Do you remember where you spent most of your time when you last visited a theme park?
Was it on the rides? Participating in the parades? Browsing the gift shop?
Chances are you spent more time waiting in line than actually enjoying the entertainment on offer. This is a problem for any business that deals with large volumes of people in a physical space – the more time people spend waiting in line, the less time they have to spend money at your venue and the less likely they will be to come back for another visit.
Somewhere beneath Cinderella Castle
Disney World handles over 30 million visitors a year, and in a world of growing impatience (led by the “get it now” expectations in the digital and mobile world), they have been forced to perfect the art of crowd control to a science. Somewhere beneath the Cinderella Castle, they have built a state of the art control room complete with the latest technology to solve crowding problems before they even occur.
If a line starts forming at the Pirates of the Caribbean ride, software algorithms causes the video surveillance screens to blink from green to yellow, and the control room can respond in real time by deploying more staff or launch more boats. In-line entertainment is another option, deploying Goofy and co. to distract the waiting crowds with games to make them forget they’re actually waiting. What if one ride is busy but another is empty? Simple – just deploy a dance-along parade that people can join that redirects crowds from busy areas to underutilised parts of the park.
Gazing into the crystal ball
The magic doesn’t stop with real-time response, but in fact can be used to predict the future – Disney World also forecasts ride and staff capacity based on weather data, hotel reservations, flight bookings and historical data.
The end goal is simple: maximise their yield by minimising wasted operational costs and controlling demand to maximise utilisation. The end result is of course a boost in profit, which can add up through the use of these small tweaks – just a few months after launching the control centre operation, Disney World had increased the average number of rides per customer by 11%, meaning more immediate revenue, more happy customers, and ultimately higher revisitation in the long run. In a $10.7 billion business, that translates to a lot of green.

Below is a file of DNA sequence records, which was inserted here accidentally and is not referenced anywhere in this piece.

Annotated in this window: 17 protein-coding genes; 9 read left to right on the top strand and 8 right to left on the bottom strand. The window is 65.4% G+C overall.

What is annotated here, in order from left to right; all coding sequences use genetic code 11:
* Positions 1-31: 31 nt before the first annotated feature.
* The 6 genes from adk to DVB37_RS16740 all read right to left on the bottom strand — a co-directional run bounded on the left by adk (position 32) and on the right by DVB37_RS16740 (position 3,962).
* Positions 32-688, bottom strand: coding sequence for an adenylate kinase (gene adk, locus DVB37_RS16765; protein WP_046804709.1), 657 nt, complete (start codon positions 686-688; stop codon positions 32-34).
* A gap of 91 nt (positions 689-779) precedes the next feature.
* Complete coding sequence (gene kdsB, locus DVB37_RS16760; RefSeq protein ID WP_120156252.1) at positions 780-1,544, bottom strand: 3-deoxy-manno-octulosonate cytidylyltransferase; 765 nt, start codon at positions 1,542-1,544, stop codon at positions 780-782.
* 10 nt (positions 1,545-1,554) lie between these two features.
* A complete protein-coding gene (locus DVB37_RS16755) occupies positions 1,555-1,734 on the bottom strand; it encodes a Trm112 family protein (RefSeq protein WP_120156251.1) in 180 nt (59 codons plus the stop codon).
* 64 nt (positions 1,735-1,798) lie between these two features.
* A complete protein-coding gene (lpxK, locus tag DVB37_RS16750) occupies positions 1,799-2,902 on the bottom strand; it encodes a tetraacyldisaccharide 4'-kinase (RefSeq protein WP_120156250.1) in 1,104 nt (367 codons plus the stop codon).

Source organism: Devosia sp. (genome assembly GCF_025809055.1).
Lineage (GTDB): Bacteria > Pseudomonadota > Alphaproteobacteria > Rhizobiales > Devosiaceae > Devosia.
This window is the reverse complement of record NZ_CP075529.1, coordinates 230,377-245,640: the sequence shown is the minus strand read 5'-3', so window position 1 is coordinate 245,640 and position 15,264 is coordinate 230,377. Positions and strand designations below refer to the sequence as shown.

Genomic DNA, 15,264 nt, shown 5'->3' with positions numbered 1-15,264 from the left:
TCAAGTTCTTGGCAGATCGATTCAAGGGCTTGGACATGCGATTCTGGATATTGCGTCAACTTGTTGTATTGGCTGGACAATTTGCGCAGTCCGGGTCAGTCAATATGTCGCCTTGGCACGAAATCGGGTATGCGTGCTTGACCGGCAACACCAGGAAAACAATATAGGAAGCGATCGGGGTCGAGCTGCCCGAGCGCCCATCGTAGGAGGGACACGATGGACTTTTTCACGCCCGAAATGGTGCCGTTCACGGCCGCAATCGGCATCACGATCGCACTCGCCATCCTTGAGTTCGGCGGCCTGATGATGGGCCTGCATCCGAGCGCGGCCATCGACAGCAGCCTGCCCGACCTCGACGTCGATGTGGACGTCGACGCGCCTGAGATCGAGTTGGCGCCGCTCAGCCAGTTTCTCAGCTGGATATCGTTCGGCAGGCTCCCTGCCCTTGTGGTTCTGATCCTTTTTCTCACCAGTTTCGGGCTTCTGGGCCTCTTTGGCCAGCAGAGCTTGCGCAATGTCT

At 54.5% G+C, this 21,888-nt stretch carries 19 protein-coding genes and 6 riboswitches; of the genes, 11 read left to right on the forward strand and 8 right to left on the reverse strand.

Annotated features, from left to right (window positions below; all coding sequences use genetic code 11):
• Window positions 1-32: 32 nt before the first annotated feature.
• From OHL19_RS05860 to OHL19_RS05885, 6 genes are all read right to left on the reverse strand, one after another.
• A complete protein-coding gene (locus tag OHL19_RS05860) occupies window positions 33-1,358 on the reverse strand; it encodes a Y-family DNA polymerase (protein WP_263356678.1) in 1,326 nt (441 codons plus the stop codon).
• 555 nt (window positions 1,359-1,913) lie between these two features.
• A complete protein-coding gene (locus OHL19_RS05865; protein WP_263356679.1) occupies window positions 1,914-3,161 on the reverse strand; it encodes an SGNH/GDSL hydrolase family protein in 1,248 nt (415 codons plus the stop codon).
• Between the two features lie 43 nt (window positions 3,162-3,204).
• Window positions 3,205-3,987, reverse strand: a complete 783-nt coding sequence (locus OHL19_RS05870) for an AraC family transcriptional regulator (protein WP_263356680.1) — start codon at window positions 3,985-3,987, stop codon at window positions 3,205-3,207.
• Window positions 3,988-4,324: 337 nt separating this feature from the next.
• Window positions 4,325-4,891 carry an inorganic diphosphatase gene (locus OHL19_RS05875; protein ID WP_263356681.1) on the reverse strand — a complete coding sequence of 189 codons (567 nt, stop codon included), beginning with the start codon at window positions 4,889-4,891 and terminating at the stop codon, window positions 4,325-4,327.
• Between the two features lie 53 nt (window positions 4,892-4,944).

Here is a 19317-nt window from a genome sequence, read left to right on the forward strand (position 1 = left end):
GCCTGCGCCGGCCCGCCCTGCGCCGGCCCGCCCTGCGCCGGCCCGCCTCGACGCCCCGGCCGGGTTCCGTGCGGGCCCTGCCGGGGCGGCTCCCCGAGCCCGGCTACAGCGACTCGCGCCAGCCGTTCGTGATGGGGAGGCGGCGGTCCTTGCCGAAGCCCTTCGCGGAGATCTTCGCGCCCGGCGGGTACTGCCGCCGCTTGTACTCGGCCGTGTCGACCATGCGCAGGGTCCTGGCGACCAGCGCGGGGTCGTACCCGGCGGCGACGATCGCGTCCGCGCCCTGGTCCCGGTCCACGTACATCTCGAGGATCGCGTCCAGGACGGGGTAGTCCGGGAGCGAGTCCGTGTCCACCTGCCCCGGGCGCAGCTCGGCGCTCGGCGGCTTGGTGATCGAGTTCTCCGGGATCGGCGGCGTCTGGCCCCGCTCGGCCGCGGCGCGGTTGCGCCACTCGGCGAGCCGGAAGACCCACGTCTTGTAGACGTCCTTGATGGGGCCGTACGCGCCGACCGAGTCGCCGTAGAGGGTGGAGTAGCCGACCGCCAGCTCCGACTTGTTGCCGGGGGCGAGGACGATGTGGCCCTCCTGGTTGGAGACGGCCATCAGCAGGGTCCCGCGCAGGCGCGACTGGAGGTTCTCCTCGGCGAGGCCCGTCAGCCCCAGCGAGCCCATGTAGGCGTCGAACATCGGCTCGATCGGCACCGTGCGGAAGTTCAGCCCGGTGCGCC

This sort of real time response based on data has become standard practice in digital environments such as websites, but applying the same concept makes a lot of sense in the physical world. In order to keep pace, tourist attractions, museums, festivals, galleries, cruise ships and any other business built around physical spaces with large crowds will need to evolve with trends.
The days of relying on the pulling-power of Mickey and co. are over – those who survive in this increasingly competitive category will do so because of superior yield management, and the understanding to achieve this will come from integration of digital innovation into day-to-day operations. In the end, it will be data that separates the mice from the men.
For more info on Disney’s initiatives in this space, see the New York Times: http://www.nytimes.com/2010/12/28/business/media/28disney.html?_r=0